Album: #1 Record
. . .
And so, after the three-song opening gut punch of “Feel,” “The Ballad of El Goodo” and “In The Street” we suddenly hear an insanely well-miked acoustic guitar over which a totally vulnerable-sounding Alex Chilton inhabits yet another teenager.
Won’t you let me walk you home from school?
Won’t you let me meet you at the pool?
Maybe Friday I can
Get tickets for the dance
And I’ll take you, ooh-oh
Unlike “In The Street,” which is chock full of verisimilitude and incident, I think that “Thirteen” is more a mystery. It’s basically a series of questions to Alex Chilton’s love object, but it’s unclear whether or not she ever answer those questions. Or that he ever even asked them of her face to face.
Won’t you tell your dad get off my back?
Tell him what we said ‘bout “Paint It Black”
Rock and roll is here to stay
Come inside where it’s okay
And I’ll shake you, ooh ooh
And really, what teenage girl is going to use the awesomeness of “Paint it Black” and the permanence of rock and roll as a reason for her father to hang out with a teenaged Alex Chilton? (I mean, honestly, using “The Letter” might be a way better strategy. “Dad, he’s going to get money from that song for a long time!”)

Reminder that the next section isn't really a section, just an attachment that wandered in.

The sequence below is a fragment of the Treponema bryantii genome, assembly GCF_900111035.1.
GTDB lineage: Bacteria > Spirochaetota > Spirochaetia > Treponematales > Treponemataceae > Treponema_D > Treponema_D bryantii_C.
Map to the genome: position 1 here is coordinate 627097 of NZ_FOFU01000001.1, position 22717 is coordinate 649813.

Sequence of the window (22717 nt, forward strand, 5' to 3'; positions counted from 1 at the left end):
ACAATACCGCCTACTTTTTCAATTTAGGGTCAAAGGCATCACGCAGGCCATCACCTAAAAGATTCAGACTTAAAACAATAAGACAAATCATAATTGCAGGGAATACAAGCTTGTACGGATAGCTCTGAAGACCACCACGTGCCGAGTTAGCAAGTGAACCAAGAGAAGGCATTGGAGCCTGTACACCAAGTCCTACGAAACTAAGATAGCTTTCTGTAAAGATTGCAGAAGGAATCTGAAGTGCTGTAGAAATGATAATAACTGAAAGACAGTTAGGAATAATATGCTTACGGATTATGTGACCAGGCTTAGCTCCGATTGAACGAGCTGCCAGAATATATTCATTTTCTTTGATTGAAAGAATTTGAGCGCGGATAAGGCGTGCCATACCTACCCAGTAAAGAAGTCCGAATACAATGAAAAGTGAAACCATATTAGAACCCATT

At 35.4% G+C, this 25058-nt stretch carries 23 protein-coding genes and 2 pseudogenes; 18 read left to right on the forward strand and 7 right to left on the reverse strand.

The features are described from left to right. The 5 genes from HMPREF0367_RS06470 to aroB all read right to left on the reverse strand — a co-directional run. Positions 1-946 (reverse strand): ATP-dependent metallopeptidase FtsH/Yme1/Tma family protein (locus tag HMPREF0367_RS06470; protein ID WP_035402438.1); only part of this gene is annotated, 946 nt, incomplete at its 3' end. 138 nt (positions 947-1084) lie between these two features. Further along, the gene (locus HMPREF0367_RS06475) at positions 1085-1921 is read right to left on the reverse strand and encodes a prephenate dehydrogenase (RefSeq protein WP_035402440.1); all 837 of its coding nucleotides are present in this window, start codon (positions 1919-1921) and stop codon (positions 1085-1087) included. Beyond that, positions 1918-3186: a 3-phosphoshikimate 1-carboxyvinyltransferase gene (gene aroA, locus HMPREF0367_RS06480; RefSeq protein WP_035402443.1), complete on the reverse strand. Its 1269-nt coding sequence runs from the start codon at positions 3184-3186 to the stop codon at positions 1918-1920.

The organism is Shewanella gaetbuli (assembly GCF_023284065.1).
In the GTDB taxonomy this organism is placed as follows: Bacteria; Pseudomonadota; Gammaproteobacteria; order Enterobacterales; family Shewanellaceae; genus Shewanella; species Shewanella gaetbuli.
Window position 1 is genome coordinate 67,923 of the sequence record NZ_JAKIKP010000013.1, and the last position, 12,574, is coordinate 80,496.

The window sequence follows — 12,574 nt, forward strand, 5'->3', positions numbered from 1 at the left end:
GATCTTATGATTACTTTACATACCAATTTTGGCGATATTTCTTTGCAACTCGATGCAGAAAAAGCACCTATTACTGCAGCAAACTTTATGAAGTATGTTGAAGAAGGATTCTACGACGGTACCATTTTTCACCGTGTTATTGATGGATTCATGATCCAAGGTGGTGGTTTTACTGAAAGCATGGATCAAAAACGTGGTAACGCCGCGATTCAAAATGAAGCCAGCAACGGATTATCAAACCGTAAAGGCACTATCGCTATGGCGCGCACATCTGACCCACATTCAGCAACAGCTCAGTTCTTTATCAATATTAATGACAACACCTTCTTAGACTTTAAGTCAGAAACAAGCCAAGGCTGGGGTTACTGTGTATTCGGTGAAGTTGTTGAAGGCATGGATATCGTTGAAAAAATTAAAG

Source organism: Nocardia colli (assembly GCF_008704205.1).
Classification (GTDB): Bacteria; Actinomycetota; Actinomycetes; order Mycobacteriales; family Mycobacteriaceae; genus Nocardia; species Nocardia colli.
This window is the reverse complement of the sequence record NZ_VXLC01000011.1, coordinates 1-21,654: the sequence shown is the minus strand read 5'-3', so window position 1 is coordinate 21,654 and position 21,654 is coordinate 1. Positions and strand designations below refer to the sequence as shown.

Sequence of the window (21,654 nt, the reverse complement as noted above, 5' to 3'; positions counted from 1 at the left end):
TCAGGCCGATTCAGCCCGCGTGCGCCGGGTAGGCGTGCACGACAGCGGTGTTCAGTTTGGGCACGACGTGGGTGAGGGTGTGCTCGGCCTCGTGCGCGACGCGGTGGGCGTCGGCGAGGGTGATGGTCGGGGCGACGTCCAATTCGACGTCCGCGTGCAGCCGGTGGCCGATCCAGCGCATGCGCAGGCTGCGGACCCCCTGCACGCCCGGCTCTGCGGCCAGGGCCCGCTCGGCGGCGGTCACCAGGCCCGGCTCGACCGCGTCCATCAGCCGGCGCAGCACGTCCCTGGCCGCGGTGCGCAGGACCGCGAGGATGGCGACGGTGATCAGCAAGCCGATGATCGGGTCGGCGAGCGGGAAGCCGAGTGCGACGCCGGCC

Won’t you tell me what you’re thinking of?
Would you be an outlaw for my love?
If it’s so, well let me know
If it’s no, well I can go
I won’t make you, ooh ooh
So what ends up happening? We never find out.
And of course, the only reason that we’re even wondering about the words at all is because of how this song sounds, anchored by those amazing acoustic guitars.
One of the many things that makes #1 Record so special is the acoustic guitar sound.On “Thirteen” (and also “Watch The Sunrise”) it feels like Alex Chilton and Chris Bell are sitting in your living room (or your car, or your bedroom, or wherever you happen to be when those songs come up) (which should be anywhere, because it’s Big Star), staring eye to eye, playing off of each other.
Add that guitar sound to the mysterious lyrics, Chiton’s tender singing, and the spacy backround vocals, and you get one of the more achingly gorgeous songs ever recorded.